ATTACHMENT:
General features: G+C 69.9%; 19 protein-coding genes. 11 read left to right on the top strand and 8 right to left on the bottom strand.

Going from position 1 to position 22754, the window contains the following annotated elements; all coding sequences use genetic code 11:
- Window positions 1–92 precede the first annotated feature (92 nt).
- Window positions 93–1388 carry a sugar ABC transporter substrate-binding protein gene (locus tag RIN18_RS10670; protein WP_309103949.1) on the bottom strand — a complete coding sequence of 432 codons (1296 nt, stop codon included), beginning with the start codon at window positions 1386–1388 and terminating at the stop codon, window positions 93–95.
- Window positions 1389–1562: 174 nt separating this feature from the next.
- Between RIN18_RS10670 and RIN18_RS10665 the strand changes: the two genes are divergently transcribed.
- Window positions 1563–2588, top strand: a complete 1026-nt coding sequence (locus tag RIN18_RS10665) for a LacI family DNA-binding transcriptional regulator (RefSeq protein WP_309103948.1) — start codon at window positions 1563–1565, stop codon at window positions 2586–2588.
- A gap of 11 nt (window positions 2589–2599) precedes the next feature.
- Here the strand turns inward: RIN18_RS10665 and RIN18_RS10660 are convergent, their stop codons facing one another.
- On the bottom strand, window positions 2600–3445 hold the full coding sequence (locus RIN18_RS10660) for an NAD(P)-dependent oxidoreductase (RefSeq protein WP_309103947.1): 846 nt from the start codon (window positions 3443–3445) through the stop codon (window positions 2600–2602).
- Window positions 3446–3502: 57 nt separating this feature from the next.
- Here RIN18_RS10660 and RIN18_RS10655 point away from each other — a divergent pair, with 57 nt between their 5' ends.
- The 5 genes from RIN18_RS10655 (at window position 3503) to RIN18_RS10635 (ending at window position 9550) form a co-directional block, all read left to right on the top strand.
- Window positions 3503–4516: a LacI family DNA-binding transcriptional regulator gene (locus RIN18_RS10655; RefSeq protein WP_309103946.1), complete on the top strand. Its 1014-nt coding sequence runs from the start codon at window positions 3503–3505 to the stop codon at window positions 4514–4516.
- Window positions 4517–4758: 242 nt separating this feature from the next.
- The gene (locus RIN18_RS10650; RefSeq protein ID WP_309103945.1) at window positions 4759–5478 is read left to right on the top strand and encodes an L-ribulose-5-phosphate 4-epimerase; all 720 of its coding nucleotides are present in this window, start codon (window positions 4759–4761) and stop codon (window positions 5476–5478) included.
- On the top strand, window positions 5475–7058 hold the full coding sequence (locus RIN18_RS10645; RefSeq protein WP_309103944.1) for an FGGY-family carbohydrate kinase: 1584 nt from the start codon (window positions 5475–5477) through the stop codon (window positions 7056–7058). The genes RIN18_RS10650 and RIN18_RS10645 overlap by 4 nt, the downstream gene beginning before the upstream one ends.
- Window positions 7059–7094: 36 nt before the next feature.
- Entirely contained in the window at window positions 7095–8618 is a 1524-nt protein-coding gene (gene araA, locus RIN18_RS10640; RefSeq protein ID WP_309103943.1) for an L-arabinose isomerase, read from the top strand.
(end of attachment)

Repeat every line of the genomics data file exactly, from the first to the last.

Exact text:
General features: G+C 69.9%; 19 protein-coding genes. 11 read left to right on the top strand and 8 right to left on the bottom strand.

Going from position 1 to position 22754, the window contains the following annotated elements; all coding sequences use genetic code 11:
- Window positions 1–92 precede the first annotated feature (92 nt).
- Window positions 93–1388 carry a sugar ABC transporter substrate-binding protein gene (locus tag RIN18_RS10670; protein WP_309103949.1) on the bottom strand — a complete coding sequence of 432 codons (1296 nt, stop codon included), beginning with the start codon at window positions 1386–1388 and terminating at the stop codon, window positions 93–95.
- Window positions 1389–1562: 174 nt separating this feature from the next.
- Between RIN18_RS10670 and RIN18_RS10665 the strand changes: the two genes are divergently transcribed.
- Window positions 1563–2588, top strand: a complete 1026-nt coding sequence (locus tag RIN18_RS10665) for a LacI family DNA-binding transcriptional regulator (RefSeq protein WP_309103948.1) — start codon at window positions 1563–1565, stop codon at window positions 2586–2588.
- A gap of 11 nt (window positions 2589–2599) precedes the next feature.
- Here the strand turns inward: RIN18_RS10665 and RIN18_RS10660 are convergent, their stop codons facing one another.
- On the bottom strand, window positions 2600–3445 hold the full coding sequence (locus RIN18_RS10660) for an NAD(P)-dependent oxidoreductase (RefSeq protein WP_309103947.1): 846 nt from the start codon (window positions 3443–3445) through the stop codon (window positions 2600–2602).
- Window positions 3446–3502: 57 nt separating this feature from the next.
- Here RIN18_RS10660 and RIN18_RS10655 point away from each other — a divergent pair, with 57 nt between their 5' ends.
- The 5 genes from RIN18_RS10655 (at window position 3503) to RIN18_RS10635 (ending at window position 9550) form a co-directional block, all read left to right on the top strand.
- Window positions 3503–4516: a LacI family DNA-binding transcriptional regulator gene (locus RIN18_RS10655; RefSeq protein WP_309103946.1), complete on the top strand. Its 1014-nt coding sequence runs from the start codon at window positions 3503–3505 to the stop codon at window positions 4514–4516.
- Window positions 4517–4758: 242 nt separating this feature from the next.
- The gene (locus RIN18_RS10650; RefSeq protein ID WP_309103945.1) at window positions 4759–5478 is read left to right on the top strand and encodes an L-ribulose-5-phosphate 4-epimerase; all 720 of its coding nucleotides are present in this window, start codon (window positions 4759–4761) and stop codon (window positions 5476–5478) included.
- On the top strand, window positions 5475–7058 hold the full coding sequence (locus RIN18_RS10645; RefSeq protein WP_309103944.1) for an FGGY-family carbohydrate kinase: 1584 nt from the start codon (window positions 5475–5477) through the stop codon (window positions 7056–7058). The genes RIN18_RS10650 and RIN18_RS10645 overlap by 4 nt, the downstream gene beginning before the upstream one ends.
- Window positions 7059–7094: 36 nt before the next feature.
- Entirely contained in the window at window positions 7095–8618 is a 1524-nt protein-coding gene (gene araA, locus RIN18_RS10640; RefSeq protein ID WP_309103943.1) for an L-arabinose isomerase, read from the top strand.